Fair points, and logical, but there aren’t many industries where one can’t make at least some arguments for why they make sense (maybe even crypto!). That doesn’t mean the arguments are right or that the industry will be durable and useful.

The first thing they’re up against is called the network effect. Usually, this is a positive thing for a company because it means that the more people who use it, the more useful it becomes. Take Instagram. If everyone is there, it’s more enjoyable. The same is true of the bike-sharing companies. If there are more bikes around, it is easier to find one when you need it, so more people will use that service. That means they can put more bikes on the street. But the problem in Sydney is that there are six operators – a number that even plenty of people in the industry acknowledge is too many. No one will get the benefit of the network effect while there are so many vying for supremacy.

Which brings us to the second challenge: a classic tragedy of the commons. The bike-sharing operators put their bikes on city footpaths. That is a resource that everyone who lives in Sydney pays for via their council rates in return for being able to walk there, and lock up their personal bike, or chain up their dog, and so on. But it is not designed as a space for private companies to make money. That is what private property is for. But the law doesn’t work that way. It treats shared bikes like any other bikes. So the bike-sharing companies put their bikes there, earn money from them, and pay nothing for the privilege.

A lot of things annoy people about bike-sharing. Some of it is not economic, like the common bias against bike riders, but some of it is born of this feeling that the bike-sharing companies are using something they aren’t paying for.

This doesn’t mean bike-sharing is doomed in Sydney, but most of the companies operating here will not last long.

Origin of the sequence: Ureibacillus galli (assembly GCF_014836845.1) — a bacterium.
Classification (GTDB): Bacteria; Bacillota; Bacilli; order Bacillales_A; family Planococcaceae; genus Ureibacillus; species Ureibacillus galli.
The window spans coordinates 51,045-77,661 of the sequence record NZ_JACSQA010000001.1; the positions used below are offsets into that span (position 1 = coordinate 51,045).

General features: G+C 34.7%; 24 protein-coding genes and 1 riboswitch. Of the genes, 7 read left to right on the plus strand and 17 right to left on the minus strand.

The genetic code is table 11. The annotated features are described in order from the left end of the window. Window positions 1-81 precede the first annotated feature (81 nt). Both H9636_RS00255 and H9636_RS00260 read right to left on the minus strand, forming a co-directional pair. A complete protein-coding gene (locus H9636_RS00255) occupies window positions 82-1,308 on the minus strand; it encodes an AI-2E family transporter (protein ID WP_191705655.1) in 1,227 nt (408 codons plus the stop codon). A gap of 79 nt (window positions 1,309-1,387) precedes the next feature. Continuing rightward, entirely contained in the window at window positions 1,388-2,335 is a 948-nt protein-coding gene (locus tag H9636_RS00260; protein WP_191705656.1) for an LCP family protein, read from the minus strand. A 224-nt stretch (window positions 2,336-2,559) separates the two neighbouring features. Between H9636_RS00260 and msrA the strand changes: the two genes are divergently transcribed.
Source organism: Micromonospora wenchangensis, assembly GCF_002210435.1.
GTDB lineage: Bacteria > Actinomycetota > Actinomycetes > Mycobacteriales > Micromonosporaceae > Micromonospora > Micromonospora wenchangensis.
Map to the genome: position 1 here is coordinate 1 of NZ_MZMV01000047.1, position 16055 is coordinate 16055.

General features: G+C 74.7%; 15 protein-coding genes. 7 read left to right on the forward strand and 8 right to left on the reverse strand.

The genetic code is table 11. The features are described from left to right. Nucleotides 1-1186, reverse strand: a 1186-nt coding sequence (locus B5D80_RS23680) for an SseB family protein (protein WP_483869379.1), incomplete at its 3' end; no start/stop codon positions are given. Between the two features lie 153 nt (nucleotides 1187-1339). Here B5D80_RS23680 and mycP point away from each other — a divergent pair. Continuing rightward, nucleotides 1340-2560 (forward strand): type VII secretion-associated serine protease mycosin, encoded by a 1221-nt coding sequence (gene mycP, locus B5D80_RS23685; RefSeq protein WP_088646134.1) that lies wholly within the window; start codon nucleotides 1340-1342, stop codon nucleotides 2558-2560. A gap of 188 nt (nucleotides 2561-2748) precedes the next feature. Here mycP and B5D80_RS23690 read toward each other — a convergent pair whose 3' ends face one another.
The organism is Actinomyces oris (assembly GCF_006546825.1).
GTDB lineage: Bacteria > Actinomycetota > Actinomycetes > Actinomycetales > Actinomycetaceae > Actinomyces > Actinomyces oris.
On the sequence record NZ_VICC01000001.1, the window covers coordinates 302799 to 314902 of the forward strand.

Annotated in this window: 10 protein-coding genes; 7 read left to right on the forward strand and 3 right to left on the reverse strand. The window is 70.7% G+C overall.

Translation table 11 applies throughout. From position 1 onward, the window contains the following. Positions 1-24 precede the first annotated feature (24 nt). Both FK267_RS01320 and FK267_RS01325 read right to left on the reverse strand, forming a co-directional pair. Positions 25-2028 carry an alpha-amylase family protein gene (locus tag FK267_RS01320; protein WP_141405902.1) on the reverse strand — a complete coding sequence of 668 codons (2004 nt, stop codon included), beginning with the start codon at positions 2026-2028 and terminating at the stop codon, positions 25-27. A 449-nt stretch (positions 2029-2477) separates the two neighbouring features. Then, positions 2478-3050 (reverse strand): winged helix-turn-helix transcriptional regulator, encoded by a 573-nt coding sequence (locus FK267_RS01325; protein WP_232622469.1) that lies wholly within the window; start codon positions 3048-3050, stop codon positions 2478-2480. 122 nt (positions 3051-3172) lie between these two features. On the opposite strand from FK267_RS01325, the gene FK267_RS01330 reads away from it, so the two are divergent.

For any given operator, survival will depend on their competence and depth of their pockets. But the industry as a whole should look to Melbourne, which has managed this good new form of transport much better.

After the debacle of share bikes ending up in the Yarra, the government cracked down. Now the only operators have agreements with local government. Lime and Neuron have a trial contract to run their scooters in the City of Melbourne, Yarra and Port Phillip councils areas and Lime has the right to run e-bikes too. They pay councils to run scooters, which have software-enforced go-slow and no-go zones, in their areas. The schemes are not perfect, with complaints and injuries from some pedestrians, but they are a long way ahead of Sydney, where the state government has mostly sat on its hands, save reforming the laws on abandoned bikes.

Three and a bit years ago, venture capital fund Square Peg explained why it had backed Neuron, one of the shared bike and scooter companies. Neuron’s founders, Square Peg investor Tushar Roy wrote, they had realised that local governments were cracking down quickly and decisively against the scooters overrunning their cities. So, the companies that would succeed, they concluded, were those that could work with governments.

“The thesis is simply that in a regulated market, companies with the best holistic offering encompassing product, price and partnership with local authorities win.”

Prophetic, but it does sound a lot like an argument for public transport.